In a deep thicket of a wooded vale in the Endless Forest, I came across a group of particularly chatty Spideresses. They sat and chatted while weaving tapestries for what they said would fetch a good price when they go to market. They wove stories into the intricate patterns of the lace-like tapestries using their obvious mastery of the silks to achieve the negative and positive space gaps needed to accurately create a picture. But they worked with seemingly impossible speed. I deftly asked if they had “preferred materials” they liked to work with, not wanting to insult them by asking if they used their own webs. They proceeded to tell me about Catterwhops silk and its adhesive properties, making it quite difficult to work with outside of the most rudimentary of techniques. They explained that moonworm silks were nice, but without something to tether to from their realm they tended to unravel into light. Sky spider silk was nice to work with, but difficult to come by and anyone worth a wit would know they were “spiders” only in name. Oil ox hair was unusable for weaving as it would not stay together because of how slippery it was. It also stains the fabric around it. Thistle beetle silk is a nice alternative to sky spider silk, but the overall blending of the always present undertone of tan/brown could make a piece dingy no matter what dye was used. The listing of materials went on for some time, as did the opinions of each. Eventually the original question was forgotten, and which materials were better for what became the topic of debate. I tried a few times to ask other questions but the debate of best tapestries in the Great Oak Halls came up and there was no interrupting that when all of them were talking and no one listened. I left the vale saying my goodbyes and thanking them for their time. I am honestly not sure they noticed.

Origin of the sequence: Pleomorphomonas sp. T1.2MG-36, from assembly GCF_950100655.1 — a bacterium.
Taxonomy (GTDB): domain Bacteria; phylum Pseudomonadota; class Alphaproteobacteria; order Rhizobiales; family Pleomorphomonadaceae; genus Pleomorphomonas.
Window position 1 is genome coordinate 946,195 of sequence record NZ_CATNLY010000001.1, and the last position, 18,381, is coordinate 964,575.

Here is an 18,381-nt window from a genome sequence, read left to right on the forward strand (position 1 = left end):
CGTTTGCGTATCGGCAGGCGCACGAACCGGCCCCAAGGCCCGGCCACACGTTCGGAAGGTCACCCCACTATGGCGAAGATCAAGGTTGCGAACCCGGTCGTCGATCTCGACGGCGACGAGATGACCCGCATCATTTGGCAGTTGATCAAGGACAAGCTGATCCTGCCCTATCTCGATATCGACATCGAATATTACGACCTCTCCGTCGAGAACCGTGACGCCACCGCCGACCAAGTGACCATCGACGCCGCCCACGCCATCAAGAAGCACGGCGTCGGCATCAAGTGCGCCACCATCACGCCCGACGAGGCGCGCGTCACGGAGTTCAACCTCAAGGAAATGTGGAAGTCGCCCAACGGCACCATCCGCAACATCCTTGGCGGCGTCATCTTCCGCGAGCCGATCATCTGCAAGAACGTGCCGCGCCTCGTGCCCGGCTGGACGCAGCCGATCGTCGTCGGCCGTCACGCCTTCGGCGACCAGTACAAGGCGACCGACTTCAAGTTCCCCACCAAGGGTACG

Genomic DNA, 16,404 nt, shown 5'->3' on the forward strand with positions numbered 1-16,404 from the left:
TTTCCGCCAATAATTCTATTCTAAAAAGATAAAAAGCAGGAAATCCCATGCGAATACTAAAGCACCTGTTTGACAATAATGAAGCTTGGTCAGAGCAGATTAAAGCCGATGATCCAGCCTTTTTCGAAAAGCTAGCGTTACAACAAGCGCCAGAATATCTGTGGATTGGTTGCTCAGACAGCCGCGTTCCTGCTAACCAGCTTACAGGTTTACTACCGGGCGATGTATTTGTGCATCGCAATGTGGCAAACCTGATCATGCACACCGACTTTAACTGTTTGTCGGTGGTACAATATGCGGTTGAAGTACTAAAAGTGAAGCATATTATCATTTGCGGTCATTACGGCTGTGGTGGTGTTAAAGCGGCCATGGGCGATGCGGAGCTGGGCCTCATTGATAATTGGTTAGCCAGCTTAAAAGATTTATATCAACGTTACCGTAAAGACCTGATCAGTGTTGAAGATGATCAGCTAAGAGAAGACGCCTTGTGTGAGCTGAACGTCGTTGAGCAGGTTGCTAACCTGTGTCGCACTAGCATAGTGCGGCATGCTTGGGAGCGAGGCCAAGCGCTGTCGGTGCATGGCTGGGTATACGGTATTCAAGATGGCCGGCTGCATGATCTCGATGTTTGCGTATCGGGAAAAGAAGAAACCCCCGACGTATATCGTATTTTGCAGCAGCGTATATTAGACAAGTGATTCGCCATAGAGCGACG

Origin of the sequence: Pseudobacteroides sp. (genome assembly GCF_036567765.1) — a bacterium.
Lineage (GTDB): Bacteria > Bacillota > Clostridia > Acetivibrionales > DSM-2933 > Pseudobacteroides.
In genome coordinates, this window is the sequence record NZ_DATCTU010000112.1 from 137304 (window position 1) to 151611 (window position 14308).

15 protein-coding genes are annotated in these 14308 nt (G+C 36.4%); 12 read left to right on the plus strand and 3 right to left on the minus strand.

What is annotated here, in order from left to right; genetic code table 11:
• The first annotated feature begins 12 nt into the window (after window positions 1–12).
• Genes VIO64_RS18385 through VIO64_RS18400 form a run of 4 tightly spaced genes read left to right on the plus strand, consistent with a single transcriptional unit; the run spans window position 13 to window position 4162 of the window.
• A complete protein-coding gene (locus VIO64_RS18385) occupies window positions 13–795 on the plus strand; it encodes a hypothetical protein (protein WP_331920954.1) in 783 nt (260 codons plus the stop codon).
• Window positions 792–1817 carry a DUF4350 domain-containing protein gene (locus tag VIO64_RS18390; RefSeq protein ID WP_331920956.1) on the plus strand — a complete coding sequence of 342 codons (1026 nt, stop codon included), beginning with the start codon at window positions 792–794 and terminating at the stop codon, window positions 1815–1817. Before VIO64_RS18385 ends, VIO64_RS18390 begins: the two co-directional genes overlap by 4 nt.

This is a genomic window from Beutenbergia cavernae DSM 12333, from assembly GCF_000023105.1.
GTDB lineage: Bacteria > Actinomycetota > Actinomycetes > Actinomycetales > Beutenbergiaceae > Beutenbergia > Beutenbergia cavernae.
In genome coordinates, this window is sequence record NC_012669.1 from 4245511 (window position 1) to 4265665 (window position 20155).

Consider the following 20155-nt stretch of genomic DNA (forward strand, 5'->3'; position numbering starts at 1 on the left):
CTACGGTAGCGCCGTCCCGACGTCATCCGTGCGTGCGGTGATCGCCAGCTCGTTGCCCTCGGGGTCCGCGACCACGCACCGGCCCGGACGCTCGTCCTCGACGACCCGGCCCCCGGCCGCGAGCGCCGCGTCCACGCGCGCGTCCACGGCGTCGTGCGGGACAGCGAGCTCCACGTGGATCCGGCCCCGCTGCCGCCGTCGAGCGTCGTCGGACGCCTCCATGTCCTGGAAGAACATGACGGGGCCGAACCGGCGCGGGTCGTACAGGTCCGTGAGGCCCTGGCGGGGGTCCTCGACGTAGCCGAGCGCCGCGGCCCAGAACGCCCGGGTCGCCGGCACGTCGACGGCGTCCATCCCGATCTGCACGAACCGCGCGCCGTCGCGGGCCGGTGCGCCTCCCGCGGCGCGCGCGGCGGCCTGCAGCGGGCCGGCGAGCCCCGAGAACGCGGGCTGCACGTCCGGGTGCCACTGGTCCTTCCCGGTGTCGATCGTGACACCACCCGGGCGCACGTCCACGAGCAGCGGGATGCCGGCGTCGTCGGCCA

Okay! Hello! Goodbye!
(Image Credit Instagram @LunarInkwell)